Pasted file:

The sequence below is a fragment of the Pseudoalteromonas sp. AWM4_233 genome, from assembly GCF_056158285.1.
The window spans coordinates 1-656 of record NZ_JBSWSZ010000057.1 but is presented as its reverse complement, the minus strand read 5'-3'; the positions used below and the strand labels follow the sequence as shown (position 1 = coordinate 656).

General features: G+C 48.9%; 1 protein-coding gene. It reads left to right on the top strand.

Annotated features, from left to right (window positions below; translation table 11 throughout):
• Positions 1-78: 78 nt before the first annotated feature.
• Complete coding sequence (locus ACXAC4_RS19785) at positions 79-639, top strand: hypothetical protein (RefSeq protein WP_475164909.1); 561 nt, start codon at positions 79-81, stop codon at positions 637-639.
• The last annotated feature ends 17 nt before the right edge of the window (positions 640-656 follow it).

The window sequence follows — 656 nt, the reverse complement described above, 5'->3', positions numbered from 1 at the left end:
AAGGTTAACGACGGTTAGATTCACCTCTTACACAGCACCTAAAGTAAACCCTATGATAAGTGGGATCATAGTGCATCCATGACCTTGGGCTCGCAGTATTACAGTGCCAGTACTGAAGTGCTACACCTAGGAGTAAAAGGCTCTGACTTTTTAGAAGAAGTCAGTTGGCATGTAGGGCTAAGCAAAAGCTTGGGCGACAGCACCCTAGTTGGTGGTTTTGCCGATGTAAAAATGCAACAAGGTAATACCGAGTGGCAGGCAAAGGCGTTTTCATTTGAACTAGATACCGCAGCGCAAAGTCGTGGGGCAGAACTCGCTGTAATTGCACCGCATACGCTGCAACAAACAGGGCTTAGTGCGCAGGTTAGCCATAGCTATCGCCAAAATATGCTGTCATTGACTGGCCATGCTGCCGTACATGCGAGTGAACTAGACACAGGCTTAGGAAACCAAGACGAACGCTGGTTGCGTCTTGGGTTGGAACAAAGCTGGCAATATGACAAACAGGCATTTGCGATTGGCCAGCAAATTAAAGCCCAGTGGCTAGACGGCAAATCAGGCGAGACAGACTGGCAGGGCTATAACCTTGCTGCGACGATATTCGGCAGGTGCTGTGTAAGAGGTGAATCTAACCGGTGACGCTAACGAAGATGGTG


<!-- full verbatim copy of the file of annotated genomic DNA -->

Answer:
The sequence below is a fragment of the Pseudoalteromonas sp. AWM4_233 genome, from assembly GCF_056158285.1.
The window spans coordinates 1-656 of record NZ_JBSWSZ010000057.1 but is presented as its reverse complement, the minus strand read 5'-3'; the positions used below and the strand labels follow the sequence as shown (position 1 = coordinate 656).

General features: G+C 48.9%; 1 protein-coding gene. It reads left to right on the top strand.

Annotated features, from left to right (window positions below; translation table 11 throughout):
• Positions 1-78: 78 nt before the first annotated feature.
• Complete coding sequence (locus ACXAC4_RS19785) at positions 79-639, top strand: hypothetical protein (RefSeq protein WP_475164909.1); 561 nt, start codon at positions 79-81, stop codon at positions 637-639.
• The last annotated feature ends 17 nt before the right edge of the window (positions 640-656 follow it).

The window sequence follows — 656 nt, the reverse complement described above, 5'->3', positions numbered from 1 at the left end:
AAGGTTAACGACGGTTAGATTCACCTCTTACACAGCACCTAAAGTAAACCCTATGATAAGTGGGATCATAGTGCATCCATGACCTTGGGCTCGCAGTATTACAGTGCCAGTACTGAAGTGCTACACCTAGGAGTAAAAGGCTCTGACTTTTTAGAAGAAGTCAGTTGGCATGTAGGGCTAAGCAAAAGCTTGGGCGACAGCACCCTAGTTGGTGGTTTTGCCGATGTAAAAATGCAACAAGGTAATACCGAGTGGCAGGCAAAGGCGTTTTCATTTGAACTAGATACCGCAGCGCAAAGTCGTGGGGCAGAACTCGCTGTAATTGCACCGCATACGCTGCAACAAACAGGGCTTAGTGCGCAGGTTAGCCATAGCTATCGCCAAAATATGCTGTCATTGACTGGCCATGCTGCCGTACATGCGAGTGAACTAGACACAGGCTTAGGAAACCAAGACGAACGCTGGTTGCGTCTTGGGTTGGAACAAAGCTGGCAATATGACAAACAGGCATTTGCGATTGGCCAGCAAATTAAAGCCCAGTGGCTAGACGGCAAATCAGGCGAGACAGACTGGCAGGGCTATAACCTTGCTGCGACGATATTCGGCAGGTGCTGTGTAAGAGGTGAATCTAACCGGTGACGCTAACGAAGATGGTG